Freeside has several art pieces, completed and in progress, throughout the space. This page highlights each piece, its background, and the artist.
We're always looking to collect more information on the art in our space. If you have any info on these pieces, Contact us and we'll get it posted here.
The Paranoia Board is an open, interactive, and ongoing project with various members and non-members contributing to it from time-to-time. This is the Board as of March 2013.
I began my street art career in 1981 here in Atlanta. At first, I was cutting stencils of my poetry and painting it around town. That morphed into street sculptural installations and billboard manipulations. At the time, there was no “Street Art” movement, no internet and instant communication. I took very few photos of what I was doing. It really didn’t occur to me to chronicle these activities. I was calling what I did “Guerilla Art”, since there was no encompassing terminology at that time.
I painted [I am not a number] in 2010 as part of my undergraduate thesis project, in which I used methods found in advertising and propaganda to communicate a positive message to the community. This particular piece was about democracy in the digital age, drawing from Iron Maiden's sample in "The Prisoner", the text serves as a protest to Orwellian self-fulfilling prophecies we've encountered in the digital era. The young man signifies a "little brother" figure, a young rebel of sorts who stands up to "big brother". In my mind, he represents hackers, artists, and activists. He represents anybody willing to stand up to tyranny in our modern world. The "copyleft" next to my signature grants the world permission to use and redistribute the work however they please. Information should be free and public. Art too, should be free and public.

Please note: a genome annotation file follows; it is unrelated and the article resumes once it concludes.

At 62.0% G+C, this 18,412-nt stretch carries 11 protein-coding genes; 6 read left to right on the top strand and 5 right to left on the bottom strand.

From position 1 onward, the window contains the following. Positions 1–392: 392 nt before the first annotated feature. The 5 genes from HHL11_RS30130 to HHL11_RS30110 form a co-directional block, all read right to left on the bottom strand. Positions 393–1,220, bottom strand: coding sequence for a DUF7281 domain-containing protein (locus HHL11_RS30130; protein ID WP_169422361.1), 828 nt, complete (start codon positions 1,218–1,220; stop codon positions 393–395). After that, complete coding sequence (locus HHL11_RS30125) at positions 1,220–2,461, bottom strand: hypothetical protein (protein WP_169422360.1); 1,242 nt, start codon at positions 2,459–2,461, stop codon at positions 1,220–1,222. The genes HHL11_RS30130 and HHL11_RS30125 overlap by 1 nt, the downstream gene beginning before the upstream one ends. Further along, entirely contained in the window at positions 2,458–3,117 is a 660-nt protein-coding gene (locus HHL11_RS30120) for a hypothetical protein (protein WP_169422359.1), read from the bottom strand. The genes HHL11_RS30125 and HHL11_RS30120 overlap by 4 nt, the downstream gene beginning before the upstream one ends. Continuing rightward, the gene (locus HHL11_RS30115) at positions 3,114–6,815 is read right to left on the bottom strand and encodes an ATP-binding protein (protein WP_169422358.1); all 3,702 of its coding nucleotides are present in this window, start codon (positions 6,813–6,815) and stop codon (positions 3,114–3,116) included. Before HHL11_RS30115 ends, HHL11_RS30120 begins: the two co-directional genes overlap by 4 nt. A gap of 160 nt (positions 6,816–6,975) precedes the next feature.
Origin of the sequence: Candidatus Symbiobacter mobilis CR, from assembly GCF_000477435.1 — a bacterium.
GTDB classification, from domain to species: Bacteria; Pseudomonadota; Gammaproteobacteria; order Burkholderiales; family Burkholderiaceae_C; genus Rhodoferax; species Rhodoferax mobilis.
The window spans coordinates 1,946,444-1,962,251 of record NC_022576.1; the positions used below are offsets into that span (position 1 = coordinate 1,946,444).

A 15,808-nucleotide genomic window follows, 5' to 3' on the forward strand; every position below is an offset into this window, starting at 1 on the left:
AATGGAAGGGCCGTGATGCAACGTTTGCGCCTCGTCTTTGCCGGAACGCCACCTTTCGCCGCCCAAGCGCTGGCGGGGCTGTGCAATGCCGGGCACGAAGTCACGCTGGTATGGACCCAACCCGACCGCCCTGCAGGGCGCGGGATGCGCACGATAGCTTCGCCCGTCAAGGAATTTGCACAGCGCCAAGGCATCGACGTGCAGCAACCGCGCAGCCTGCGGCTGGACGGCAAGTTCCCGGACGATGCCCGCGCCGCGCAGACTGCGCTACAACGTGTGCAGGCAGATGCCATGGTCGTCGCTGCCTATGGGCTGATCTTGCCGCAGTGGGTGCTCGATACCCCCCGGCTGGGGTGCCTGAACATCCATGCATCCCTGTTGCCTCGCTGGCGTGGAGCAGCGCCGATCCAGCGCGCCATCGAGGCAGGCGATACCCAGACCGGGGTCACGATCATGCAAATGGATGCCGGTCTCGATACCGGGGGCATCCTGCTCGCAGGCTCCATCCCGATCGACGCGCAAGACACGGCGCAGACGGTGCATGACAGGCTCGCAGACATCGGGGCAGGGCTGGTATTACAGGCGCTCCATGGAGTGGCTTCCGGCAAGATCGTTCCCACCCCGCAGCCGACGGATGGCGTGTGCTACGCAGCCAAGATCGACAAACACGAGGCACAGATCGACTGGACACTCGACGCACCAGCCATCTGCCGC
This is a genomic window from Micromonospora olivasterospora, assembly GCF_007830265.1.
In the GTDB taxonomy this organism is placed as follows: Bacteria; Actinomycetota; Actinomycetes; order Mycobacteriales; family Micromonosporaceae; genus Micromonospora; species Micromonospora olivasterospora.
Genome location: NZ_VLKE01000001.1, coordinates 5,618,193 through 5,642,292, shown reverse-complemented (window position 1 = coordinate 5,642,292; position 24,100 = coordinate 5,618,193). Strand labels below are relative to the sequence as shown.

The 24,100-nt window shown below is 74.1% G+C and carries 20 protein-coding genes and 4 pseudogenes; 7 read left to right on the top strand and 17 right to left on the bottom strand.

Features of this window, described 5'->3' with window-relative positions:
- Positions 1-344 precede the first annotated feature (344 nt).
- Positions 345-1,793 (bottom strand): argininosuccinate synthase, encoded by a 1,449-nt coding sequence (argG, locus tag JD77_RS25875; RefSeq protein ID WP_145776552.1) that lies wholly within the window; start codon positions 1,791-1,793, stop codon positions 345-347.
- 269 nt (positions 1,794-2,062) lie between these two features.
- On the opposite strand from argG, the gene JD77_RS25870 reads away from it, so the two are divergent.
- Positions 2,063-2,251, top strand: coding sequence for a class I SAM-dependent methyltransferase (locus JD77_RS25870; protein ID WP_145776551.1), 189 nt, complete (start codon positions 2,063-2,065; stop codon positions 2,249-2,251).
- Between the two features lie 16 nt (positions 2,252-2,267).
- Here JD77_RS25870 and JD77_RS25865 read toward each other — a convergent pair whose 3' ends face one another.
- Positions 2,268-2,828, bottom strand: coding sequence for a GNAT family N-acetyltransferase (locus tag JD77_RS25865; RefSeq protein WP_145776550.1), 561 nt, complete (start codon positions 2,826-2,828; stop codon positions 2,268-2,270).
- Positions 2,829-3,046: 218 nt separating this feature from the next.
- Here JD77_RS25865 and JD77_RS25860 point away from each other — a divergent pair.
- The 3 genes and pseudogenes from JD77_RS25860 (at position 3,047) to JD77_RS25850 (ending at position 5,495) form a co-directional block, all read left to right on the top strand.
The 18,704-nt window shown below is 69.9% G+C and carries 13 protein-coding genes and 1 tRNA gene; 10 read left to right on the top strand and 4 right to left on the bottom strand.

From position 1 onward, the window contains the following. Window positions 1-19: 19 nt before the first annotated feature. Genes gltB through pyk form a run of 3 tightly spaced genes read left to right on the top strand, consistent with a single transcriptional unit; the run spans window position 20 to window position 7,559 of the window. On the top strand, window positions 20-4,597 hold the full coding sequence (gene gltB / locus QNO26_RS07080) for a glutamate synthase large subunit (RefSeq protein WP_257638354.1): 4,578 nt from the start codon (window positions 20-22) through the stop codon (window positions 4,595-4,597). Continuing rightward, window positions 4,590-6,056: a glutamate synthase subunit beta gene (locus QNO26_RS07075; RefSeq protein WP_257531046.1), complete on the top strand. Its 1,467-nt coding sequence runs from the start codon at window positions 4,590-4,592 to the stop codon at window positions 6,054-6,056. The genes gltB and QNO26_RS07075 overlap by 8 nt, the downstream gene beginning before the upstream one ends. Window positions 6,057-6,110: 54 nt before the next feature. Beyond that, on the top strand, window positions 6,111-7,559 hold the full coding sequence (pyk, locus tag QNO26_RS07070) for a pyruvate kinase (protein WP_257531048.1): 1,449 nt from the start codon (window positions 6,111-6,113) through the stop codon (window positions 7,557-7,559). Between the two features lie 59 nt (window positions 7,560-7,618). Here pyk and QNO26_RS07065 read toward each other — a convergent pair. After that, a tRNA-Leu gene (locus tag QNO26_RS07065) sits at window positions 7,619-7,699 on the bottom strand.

You can follow Emily Pidgeon on her Instagram (@holidayhaus) or her tumblr (firstname.lastname@example.org). She currently resides in Brooklyn, NY and works for TED Conferences as a photo editor and Instagram manager.
Check out more of Daniel's circuitry art on his website.